Erin Wessling (Postdoctoral Fellow in the Department of Human Evolutionary Biology, Harvard University)
Some of the greatest human adaptations are traits linked with the expansion from forested habitats to more open, savanna-mosaic habitats. Although by no means perfect corollaries, savanna-mosaic habitats inhabited by chimpanzees presumably impose much of the same constraints faced by early hominins during their expansion, most notably hot temperatures and food resource constraints. However, although chimpanzees range across a great variety of habitats, little of what we know about them originates from chimpanzee populations living in savanna environments. As such, savanna habitats are typically regarded as marginal to the chimpanzee niche, outliers of behavior and socioecology. In this talk, I will discuss how insights from chimpanzees living in more arid, hot environments allow us to better understand chimpanzee adaptability, what constitutes the chimpanzee niche, and how this information better allows us to understand the strengths and weaknesses of using chimpanzees a model for human evolution.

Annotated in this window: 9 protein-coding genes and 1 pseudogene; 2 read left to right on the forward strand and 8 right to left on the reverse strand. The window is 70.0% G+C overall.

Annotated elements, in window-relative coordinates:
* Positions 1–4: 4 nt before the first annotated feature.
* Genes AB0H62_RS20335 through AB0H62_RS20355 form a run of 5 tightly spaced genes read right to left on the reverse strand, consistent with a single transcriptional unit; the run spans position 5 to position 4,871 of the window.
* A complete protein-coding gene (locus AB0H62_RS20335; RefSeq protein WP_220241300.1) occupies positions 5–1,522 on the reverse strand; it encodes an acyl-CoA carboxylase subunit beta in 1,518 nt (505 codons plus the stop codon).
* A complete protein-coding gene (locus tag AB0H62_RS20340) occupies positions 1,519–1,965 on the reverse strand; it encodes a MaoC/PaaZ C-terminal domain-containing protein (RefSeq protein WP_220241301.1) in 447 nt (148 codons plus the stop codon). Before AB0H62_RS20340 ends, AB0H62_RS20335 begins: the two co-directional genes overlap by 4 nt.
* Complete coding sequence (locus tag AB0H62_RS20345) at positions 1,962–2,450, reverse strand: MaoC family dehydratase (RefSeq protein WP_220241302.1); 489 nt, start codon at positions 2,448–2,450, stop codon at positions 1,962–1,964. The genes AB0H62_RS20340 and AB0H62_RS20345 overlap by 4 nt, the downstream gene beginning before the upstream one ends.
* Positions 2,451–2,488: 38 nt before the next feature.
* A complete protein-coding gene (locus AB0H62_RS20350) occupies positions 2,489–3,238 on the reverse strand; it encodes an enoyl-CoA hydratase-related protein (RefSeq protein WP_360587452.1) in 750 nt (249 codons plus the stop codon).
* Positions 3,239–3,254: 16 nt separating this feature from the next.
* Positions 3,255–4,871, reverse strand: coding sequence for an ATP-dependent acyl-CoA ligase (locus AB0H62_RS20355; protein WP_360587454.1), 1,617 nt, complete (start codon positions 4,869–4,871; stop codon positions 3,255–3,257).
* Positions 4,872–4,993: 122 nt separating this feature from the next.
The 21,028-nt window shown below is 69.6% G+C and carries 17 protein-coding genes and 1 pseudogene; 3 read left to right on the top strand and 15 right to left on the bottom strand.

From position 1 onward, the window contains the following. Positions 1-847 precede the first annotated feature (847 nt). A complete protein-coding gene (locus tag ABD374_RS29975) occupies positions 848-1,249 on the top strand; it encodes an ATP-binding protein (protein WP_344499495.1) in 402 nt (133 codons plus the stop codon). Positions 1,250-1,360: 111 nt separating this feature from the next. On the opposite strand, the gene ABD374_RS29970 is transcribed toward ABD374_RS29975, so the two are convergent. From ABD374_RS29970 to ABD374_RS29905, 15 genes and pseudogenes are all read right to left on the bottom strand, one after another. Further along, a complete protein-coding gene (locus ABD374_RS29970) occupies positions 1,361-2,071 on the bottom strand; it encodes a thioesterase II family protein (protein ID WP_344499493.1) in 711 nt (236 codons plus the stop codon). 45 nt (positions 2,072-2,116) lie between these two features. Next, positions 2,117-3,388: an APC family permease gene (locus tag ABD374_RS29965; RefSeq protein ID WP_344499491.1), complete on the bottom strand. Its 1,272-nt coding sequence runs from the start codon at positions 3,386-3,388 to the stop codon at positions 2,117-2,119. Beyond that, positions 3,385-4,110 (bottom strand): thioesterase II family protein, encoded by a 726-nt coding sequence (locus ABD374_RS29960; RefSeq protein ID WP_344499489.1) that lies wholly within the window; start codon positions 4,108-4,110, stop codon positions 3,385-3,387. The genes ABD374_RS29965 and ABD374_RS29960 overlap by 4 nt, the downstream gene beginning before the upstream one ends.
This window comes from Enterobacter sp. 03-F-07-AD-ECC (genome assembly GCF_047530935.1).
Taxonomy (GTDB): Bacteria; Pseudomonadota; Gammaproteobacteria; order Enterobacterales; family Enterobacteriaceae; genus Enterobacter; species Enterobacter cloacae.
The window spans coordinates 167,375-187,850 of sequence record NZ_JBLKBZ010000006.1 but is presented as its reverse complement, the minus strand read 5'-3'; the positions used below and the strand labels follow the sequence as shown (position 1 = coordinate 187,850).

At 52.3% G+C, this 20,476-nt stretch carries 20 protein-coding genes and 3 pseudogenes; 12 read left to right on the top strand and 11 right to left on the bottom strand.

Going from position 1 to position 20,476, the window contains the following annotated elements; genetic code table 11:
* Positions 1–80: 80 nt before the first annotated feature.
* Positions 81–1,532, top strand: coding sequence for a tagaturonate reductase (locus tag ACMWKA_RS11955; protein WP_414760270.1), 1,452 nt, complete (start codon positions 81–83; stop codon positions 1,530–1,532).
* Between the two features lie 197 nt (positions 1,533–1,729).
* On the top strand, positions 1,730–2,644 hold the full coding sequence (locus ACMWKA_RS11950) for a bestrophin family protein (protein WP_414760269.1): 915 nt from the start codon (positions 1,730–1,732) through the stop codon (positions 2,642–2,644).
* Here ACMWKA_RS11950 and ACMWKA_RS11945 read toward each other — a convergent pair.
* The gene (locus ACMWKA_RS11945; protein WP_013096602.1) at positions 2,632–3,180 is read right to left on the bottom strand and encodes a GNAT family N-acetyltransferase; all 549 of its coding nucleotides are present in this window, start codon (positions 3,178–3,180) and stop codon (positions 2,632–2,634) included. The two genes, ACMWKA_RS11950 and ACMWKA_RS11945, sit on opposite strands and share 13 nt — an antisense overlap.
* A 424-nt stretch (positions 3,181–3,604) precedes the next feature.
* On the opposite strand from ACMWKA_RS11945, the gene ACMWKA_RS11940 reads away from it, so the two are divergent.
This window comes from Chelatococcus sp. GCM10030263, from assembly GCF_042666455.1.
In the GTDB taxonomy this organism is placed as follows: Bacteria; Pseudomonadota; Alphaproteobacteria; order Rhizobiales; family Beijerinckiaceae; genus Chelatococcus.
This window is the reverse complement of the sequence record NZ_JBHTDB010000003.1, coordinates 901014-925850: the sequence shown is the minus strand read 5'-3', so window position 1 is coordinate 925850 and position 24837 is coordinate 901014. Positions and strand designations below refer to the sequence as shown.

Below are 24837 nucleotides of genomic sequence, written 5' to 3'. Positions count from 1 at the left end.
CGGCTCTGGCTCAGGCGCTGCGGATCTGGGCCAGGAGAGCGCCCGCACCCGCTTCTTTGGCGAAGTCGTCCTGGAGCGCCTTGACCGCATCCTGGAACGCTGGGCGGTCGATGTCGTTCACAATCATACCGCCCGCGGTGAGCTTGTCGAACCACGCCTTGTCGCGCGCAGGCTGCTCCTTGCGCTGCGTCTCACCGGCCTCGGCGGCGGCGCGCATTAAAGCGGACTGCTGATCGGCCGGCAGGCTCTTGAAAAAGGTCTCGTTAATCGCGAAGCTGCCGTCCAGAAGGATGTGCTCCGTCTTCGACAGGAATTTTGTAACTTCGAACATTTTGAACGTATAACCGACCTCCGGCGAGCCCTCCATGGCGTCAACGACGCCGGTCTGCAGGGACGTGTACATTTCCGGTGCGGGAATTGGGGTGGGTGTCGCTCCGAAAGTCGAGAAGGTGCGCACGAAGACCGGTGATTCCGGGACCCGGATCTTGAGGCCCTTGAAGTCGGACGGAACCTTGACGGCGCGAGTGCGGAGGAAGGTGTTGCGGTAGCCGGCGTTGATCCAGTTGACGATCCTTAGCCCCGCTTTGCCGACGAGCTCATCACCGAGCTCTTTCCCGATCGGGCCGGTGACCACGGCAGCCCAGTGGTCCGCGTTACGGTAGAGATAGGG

The link for the YouTube live stream is: https://youtu.be/xwdGwn04qtE
YouTube Channel: https://www.youtube.com/channel/UCaDUFDdsWlY-aK9pV9W95cg/videos
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